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In statistics, Latent variables (as opposed to observable variables), are variables that are not directly observed but are rather inferred (through a mathematical model) from other variables that are observed and directly measured. They are also sometimes known as hidden variables, model parameters, hypothetical variables or hypothetical constructs. The use of latent variables is common in social sciences, robotics, and to an extent economics, but the exact definition of a latent variable varies in these fields. Examples of latent variables from the field of economics include quality of life, business confidence, morale, happiness and conservatism: these are all variables which cannot be measured directly. However, given an economic model linking these latent variables to other, observable variables (such as GDP), the values of the latent variables can be inferred from measurements of the observable variables.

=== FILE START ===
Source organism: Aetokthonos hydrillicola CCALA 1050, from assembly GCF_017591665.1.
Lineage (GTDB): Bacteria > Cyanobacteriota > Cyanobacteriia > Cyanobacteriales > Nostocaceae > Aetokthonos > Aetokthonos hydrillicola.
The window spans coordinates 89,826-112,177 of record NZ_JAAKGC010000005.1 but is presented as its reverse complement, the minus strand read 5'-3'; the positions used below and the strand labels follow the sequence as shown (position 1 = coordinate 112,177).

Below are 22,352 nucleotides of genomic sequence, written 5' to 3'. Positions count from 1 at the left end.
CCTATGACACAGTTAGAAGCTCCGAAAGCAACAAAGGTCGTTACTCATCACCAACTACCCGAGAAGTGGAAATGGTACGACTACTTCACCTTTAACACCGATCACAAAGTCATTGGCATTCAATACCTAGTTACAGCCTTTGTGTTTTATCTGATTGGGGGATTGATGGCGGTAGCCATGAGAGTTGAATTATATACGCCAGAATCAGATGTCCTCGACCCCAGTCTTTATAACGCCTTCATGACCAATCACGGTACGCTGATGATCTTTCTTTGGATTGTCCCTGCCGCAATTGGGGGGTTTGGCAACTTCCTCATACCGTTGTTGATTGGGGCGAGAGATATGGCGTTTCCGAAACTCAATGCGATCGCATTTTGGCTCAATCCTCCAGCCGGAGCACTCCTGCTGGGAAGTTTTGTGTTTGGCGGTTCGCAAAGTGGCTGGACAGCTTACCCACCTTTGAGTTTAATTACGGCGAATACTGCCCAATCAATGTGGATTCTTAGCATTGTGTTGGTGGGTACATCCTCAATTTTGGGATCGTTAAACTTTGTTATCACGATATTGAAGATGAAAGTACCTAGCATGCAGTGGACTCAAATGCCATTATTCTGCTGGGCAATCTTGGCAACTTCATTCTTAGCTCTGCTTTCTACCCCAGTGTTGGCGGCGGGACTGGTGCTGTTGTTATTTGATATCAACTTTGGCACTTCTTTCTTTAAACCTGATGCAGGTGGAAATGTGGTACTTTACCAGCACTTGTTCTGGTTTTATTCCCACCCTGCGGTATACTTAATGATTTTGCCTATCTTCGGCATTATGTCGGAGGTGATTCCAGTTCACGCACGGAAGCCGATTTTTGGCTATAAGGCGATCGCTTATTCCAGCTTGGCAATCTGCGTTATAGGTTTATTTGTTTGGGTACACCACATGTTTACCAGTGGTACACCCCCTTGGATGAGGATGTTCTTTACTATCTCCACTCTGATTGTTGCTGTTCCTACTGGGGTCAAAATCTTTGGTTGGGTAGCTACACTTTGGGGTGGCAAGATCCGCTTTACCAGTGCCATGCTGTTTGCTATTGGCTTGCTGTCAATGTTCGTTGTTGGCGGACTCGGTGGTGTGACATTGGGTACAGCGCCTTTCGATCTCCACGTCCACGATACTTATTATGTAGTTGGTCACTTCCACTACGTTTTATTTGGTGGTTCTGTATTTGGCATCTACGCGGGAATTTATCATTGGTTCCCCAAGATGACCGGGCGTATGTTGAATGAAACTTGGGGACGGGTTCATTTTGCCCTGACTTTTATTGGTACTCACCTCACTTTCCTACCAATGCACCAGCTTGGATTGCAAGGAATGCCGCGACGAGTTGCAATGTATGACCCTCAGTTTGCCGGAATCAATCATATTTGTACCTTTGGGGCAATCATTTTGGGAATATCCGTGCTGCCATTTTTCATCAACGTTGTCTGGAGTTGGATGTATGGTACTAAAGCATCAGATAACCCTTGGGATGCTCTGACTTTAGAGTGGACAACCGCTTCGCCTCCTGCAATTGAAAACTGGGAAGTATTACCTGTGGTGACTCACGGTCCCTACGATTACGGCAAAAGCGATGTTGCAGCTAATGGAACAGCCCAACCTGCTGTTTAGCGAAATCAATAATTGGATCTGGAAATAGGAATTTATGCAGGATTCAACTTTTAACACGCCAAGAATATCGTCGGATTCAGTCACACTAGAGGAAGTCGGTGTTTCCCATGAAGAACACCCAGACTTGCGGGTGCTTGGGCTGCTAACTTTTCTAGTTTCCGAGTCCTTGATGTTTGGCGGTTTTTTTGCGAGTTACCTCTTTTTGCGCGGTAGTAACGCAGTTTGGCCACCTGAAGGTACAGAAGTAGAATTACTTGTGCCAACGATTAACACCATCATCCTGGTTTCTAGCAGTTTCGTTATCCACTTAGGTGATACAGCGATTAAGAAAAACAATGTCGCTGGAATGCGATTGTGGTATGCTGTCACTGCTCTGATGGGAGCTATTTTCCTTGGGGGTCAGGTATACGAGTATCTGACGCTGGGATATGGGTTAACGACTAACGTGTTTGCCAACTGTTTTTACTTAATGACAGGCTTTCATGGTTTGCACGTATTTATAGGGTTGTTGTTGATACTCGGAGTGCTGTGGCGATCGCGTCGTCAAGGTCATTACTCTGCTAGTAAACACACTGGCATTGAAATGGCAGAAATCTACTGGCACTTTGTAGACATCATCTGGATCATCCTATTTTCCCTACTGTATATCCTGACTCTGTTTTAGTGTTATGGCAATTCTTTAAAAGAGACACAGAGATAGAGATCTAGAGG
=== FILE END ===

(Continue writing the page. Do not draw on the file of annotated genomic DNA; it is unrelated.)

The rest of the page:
John F. MacGregor at McMaster University pioneered the use of latent variable methods in chemical engineering and control systems by using them as controlled variables in model predictive control.

One advantage of using latent variables is that it reduces the dimensionality of data. A large number of observable variables can be aggregated in a model to represent an underlying concept, making it easier for humans to understand the data. In this sense, they serve the same function as theories in general do in science. At the same time, latent variables link observable ("sub-symbolic") data in the real world, to symbolic data in the modelled world.

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